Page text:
4 Basic English Pronunciation Rules


#1

Here we show you several basic English pronunciation rules to help you during your classes at your ESL School and in your practice time alone. Make your practice a dynamic and effective one by looking for new words these rules apply to:

1. Pronunciation of the “Y”

“Y” is pronounced as ‘ai’ or ‘i:’.

  • In one-syllable words, “Y” is pronounced as ‘ai’. For example: my, by, fly, shy, sky, dry, cry, fry, and try.

  • In two-syllable words, “Y” is pronounced as ‘i:’. As example: happy, funny, baby, bony, puppy, party, tiny, city, candy, berry, penny, and turkey.

2. Pronunciation of the “C”

“C” is pronounced as ‘s’ or ‘k’. For example: city, cider, circle, and country.

  • When an “E” or “Y” follow the “C”, it is pronounced as ‘s’. Good examples are: cellar, center, cent, ice, cycle, cell, cypress, and cyclone.

  • When an “O”, “U”, or “A” follows the “C”, it is pronounced as ‘k’. Some examples are: cold, country, computer, couple, cup, curb, cut, cap, can, and cat.

Read these sentences aloud and compare both sounds:

_ The city is cloudy.

_ The center is covered.

_ We cycle in the city but drive the car in the country.

3. Pronunciation of the “G”

  • When an “E”, “I”, or “Y” follows the “G”, it is pronounced as ‘ʤ’. Examples are: gym, giant, gem, gorgeous, and George.

  • When a “U” or “A” follows the “G”, it is pronounced as ‘’ or ‘æ’. For example: gun, gum, gas, garden, and gap.

4. Pronunciation of vowel letters

  • The long “A” and the short “A”, for example: cape and gap.
    -at: bat, cat, hat, fat, sat, rat
    -ad: bad, had, mad, sad
    -ag: tag, wag, rag, bag
    -an: fan, pan, can, ran
    -am: jam, ham, ram, yam
    -ap: map, tap, nap

When the word ends in “E”, the “A” is pronounced as a long vowel. Examples of this are: rake, gate, face, base, cage, wave, and take.

When the word ends in “R”, the “A” sound is as in: tar, jar, car, and far.

  • The long “I” and the short “I”.
    -id: bid, kid, lid, did
    -ig: big, rig, wig, pig, dig
    -in: pin, fin, tin, win, bin
    -ip: tip, lip, hip, rip, dip
    -it: kit, hit, fit, sit, pit

When the word ends in “E”, the “I” is pronounced as a long vowel. For example: kite, bike, dime, ride, and vine.

  • The long “O” and the short “O”.
    -og: fog, hog, dog, jog, log
    -op: mop, pop, hop, top
    -ot: hot, pot, got, not
    -ob: mob, cob, job, sob

When the word ends in “E”, the “O” is pronounced as a long vowel. As examples: rose, pole, and hope.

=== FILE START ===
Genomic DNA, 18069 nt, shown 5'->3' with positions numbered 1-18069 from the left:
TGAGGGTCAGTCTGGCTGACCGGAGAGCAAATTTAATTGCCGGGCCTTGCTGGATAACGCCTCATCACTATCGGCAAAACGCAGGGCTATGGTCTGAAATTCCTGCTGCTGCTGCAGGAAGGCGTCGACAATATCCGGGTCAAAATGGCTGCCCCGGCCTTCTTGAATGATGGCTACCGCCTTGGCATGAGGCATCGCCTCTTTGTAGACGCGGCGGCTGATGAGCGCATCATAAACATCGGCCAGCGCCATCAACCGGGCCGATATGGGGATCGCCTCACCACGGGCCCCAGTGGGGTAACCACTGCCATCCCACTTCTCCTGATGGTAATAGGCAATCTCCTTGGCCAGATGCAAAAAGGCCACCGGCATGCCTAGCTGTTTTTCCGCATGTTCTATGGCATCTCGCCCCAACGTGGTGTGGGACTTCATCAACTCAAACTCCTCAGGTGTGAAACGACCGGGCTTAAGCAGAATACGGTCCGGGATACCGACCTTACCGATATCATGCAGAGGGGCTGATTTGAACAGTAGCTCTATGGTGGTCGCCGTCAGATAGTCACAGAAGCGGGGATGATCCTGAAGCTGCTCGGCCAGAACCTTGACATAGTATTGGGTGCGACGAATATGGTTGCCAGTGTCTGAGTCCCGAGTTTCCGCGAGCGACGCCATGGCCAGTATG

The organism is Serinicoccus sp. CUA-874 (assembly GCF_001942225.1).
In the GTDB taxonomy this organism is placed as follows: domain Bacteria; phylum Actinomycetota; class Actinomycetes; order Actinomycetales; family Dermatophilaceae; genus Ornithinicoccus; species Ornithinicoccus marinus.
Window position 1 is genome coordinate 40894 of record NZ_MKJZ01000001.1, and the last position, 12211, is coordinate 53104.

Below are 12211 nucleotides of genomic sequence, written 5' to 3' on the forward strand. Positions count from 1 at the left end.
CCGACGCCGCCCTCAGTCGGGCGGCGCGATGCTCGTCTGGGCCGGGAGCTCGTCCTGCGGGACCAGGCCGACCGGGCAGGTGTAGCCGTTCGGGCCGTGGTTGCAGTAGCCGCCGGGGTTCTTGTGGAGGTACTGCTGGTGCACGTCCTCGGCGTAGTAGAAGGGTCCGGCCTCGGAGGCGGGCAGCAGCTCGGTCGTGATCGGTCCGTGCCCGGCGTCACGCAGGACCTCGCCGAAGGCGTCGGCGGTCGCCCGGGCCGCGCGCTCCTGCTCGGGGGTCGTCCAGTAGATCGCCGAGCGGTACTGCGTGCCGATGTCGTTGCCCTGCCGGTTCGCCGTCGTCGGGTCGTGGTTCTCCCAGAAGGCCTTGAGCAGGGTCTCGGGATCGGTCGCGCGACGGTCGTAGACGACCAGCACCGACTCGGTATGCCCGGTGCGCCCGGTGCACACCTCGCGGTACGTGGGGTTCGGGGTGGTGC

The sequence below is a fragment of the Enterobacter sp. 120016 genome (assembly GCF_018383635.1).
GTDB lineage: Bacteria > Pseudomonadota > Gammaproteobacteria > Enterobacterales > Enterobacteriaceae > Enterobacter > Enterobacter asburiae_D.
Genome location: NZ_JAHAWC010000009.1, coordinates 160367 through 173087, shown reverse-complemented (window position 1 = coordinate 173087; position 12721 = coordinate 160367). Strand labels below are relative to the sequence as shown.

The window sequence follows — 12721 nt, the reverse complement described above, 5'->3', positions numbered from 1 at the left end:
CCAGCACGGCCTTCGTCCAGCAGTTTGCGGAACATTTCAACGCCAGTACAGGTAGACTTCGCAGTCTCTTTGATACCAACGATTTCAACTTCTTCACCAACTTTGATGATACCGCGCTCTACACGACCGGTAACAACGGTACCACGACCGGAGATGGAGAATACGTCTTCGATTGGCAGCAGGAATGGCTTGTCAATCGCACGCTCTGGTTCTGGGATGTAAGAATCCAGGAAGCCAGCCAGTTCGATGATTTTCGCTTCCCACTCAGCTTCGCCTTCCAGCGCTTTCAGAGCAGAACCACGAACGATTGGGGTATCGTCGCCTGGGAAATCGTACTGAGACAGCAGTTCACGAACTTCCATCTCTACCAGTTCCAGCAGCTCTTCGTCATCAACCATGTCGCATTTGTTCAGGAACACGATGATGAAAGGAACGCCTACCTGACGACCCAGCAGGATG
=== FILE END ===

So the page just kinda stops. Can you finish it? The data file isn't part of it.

• The long “U” and the short “U”.
    -ut: pup, cup, put, up, rut, hut, cut, nut
    -ub: cub, tub
    -us: bus, pus
    -un: fun, sun, run, bun, gun
    -ug: mug, bug, tug, hug

When the word ends in “E”, the “O” is pronounced as a long vowel. Examples: tune, cube, and cute.

If you liked this article, tell all your friends about it. They’ll thank you for it. If you have a blog or website, you can link to it or even post it to your own site (don’t forget to mention our ESL blog as the original source).

Rachel Clarkson


#2

I have been searching for such rules. These rules will be handy for me. Thank you for posting them, Rachel.


#3

Thanks ,really i need them.


#4

thank you very much thankx


#5

Dear,
sir thanks for prounciation rule…
actually I have so tensed because my prounciation is so bed …
i cannt differntiate between “s” & " sh",“z”
&s and other…
so i feel hesitate in front of anyone … i can speak english but due to prounciation i cannt speak
plz help me what should i do for removing it …
plz…
I m egarly waiting for ur reply


#6

Hi Gunjan. I have a friend who had the same problem with pronuncing words. He improved his pronunciation with the help of TONGUE TWISTERS. I think it’s the best way to better your pronunciation. You can google for tongue twisters. But you need to practise hard to get the desired result soon.


#7

Dear Sawan ,
Thank u for this information…
can i improve my prounciation problem…
I can speak in front of anyone without hesitation …
Really i m so happy …


#8

HI , SIR THIS IS MALIKA . IT’S REALLY GREAT TO LEARN ENGLISH ON LINE. THIS IS REALLY VERY GOOD AND INTERESTING.


#9

Yes, it’s really great as you can discuss anything with people all over the world and get excellent solutions for your queries.


#10
  1. Pronunciation of the “G”
  • When an “E”, “I”, or “Y” follows the “G”, it is pronounced as ‘ʤ’. Examples are: gym, giant, gem, gorgeous, and George.

  • When a “U” or “A” follows the “G”, it is pronounced as ‘’ or ‘æ’. For example: gun, gum, gas, garden, and gap.


#11

It’s crazy to think learning these ‘rules’ will help you improve your spoken English. When you want to pronounce a word you don’t have time to think of all these rules especially since there are so many exceptions to them. For example, when you follow Termpaper’s rule number 3, you will pronounce the words ‘gig’, ‘giggle’ or ‘get’ incorrectly and nobody will understand you.[YSaerTTEW443543]

TOEIC listening, question-response: What’s the matter with the air conditioning?[YSaerTTEW443543]